At Carnegie Mellon University, the business and economics departments have a rare relationship. Both majors fall under the Tepper School of Business umbrella, and economics majors have access to B-school classes, clubs, and recruiting.
At CMU, business majors must apply very early on for the four-year program. So for those who start out undeclared, or who don’t develop an interest in business until later on, economics is another way in. Now that department is making an effort to help econ students show off to future recruiters.
This year, the Tepper economics major will have brand-new concentrations in areas like Market Design, Global Markets and Finance, and Economics and Public Policy. The idea, says Chris Sleet, head of the Economics Department at CMU, came from within the department, and it was met with enthusiasm.
“There were different motivations,” Sleet says. “We wanted to communicate clearly to students how the courses interconnect. And we wanted it to be easier for students to convey to potential employers what they’re experts in.”
THE NEW CONCENTRATIONS
There will be six new concentrations, Sleet says. He is especially excited about Market Design. “It’s an emerging area of economics which studies why some markets succeed and why others fail, and how you can design a new market,” he says. “So it looks into the strategic interactions of the different market participants, and based on that, how we should design a market to meet certain goals.”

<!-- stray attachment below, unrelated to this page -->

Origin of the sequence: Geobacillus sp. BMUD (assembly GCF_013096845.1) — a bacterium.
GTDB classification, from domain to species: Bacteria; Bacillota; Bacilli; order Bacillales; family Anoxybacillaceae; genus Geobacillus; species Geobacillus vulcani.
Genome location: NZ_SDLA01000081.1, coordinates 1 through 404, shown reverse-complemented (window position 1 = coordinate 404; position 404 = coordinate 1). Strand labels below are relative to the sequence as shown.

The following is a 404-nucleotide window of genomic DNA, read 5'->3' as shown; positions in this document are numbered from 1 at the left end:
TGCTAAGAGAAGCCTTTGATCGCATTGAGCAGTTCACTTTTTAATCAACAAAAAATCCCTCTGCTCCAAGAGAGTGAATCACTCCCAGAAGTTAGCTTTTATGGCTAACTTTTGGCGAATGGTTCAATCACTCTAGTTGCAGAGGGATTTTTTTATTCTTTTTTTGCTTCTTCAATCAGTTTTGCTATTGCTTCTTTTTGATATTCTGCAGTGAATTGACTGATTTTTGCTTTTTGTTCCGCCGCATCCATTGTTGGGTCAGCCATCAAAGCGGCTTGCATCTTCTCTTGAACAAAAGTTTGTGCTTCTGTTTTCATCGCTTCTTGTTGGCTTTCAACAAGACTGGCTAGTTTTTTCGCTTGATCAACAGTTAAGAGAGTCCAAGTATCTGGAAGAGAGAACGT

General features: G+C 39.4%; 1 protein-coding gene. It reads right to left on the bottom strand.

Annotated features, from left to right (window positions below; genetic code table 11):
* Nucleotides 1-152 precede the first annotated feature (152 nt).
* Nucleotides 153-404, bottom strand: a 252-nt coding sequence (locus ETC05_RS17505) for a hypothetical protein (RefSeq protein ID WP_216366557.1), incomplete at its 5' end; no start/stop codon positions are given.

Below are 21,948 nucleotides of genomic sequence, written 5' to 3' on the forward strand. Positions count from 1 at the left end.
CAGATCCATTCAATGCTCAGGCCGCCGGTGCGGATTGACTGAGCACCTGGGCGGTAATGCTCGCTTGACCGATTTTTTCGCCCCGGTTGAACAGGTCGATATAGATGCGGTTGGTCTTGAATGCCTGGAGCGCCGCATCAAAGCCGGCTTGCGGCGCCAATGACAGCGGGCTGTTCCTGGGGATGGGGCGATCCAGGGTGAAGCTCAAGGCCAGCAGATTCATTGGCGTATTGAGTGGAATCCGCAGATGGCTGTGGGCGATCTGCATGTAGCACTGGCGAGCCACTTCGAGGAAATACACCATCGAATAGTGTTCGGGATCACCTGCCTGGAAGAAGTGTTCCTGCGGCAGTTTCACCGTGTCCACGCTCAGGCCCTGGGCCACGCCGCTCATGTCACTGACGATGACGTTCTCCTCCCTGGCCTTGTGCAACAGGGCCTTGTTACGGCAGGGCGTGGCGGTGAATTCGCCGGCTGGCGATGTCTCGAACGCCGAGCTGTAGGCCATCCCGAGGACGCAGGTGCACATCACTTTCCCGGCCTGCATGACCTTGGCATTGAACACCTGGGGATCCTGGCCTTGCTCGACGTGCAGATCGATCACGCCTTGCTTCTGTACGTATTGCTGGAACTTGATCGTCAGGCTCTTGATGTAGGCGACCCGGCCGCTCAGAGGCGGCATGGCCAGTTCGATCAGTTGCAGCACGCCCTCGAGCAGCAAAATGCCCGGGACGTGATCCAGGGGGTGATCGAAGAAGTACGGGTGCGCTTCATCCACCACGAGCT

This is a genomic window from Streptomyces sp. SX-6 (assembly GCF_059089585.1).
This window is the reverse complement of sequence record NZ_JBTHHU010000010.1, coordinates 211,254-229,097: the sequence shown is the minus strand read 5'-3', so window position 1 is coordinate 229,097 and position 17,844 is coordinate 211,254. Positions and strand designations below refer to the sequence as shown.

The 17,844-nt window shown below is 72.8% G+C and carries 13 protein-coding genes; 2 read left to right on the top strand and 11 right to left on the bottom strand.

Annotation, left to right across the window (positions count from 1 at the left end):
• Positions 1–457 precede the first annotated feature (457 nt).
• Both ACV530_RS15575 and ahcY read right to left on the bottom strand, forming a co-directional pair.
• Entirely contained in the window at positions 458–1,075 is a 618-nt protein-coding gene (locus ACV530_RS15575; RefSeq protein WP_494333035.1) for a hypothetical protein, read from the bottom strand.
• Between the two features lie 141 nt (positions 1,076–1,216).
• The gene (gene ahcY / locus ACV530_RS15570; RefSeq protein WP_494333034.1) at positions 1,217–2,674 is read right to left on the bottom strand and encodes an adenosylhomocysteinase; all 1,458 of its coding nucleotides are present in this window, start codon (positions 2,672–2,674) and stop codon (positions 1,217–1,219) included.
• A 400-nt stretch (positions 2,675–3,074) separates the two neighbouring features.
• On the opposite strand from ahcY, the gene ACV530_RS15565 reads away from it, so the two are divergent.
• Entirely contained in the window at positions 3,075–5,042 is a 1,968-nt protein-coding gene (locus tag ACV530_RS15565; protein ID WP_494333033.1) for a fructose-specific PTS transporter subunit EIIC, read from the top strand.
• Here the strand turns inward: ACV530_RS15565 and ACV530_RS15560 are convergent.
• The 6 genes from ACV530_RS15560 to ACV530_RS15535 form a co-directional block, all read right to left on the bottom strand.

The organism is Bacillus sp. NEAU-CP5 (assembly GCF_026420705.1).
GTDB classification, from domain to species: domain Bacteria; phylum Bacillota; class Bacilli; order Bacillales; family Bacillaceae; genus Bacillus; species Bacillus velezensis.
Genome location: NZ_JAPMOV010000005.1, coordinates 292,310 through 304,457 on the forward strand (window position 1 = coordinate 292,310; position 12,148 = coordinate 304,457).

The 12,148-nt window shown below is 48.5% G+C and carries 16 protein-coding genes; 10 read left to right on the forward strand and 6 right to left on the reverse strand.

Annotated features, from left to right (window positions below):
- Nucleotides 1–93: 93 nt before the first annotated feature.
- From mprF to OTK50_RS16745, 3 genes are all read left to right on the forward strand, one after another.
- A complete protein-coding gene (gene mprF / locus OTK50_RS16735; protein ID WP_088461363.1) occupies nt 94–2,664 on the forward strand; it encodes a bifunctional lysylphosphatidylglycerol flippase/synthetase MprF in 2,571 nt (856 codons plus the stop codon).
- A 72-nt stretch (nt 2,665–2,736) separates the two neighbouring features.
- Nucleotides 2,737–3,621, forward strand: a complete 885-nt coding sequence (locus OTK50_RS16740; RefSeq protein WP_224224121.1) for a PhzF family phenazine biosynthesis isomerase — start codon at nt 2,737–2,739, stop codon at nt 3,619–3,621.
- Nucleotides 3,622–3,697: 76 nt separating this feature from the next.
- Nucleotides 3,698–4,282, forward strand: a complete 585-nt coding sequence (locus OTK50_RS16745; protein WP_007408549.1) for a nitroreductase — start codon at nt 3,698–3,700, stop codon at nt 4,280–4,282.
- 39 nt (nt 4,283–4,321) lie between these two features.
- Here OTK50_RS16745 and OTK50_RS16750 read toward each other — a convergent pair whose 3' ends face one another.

Another new concentration is Economics of Public Policy, which will investigate the role of economics in areas like health, taxes, law, and education. “For example, various cities have school districts that assign certain students to schools,” Sleet says. “So how should we assign students to schools based on their preferences and those of the schools districts?”
The other concentrations are also geared toward students hoping for careers in certain aspects of business or economics. Advanced Quantitative Economics Methods is meant for students considering a graduate degree in economics. Strategy and Markets is meant for students considering careers in consulting. Global Markets and Finance will explore the sources of financial crisis and the role of the Federal Reserve in the economy. And the Economics of Global Change and Disruption will focus on key trends that are reshaping the world economy.
DRAWING RECRUITERS IN
Sleet says he hopes the concentrations will help specify students’ interests for recruiters. “We want them to see ‘This student is a CMU Tepper economics major,’ and underneath that, a second headline reading ‘with a concentration in market design,’” Sleet says.
Recently, both economics and business majors have been gaining popularity. Burton Hollifield, head of undergraduate business, says around 85-90 students graduated with a business degree last spring. In four years, he expects to graduate a class of 150. Similarly, the economics department, which graduates about 50 students per year, has seen a steady increase.
The Tepper School is getting a new, modern building in a couple years, and Hollifield thinks the promise of the new facility may be driving more people to the two majors. And he added that bigger programs may have an effect on recruitment in the future. “Since we’ll have a bigger scale, maybe more recruiters will be interested in coming here,” he says. “So the opportunity for these students is very strong.”
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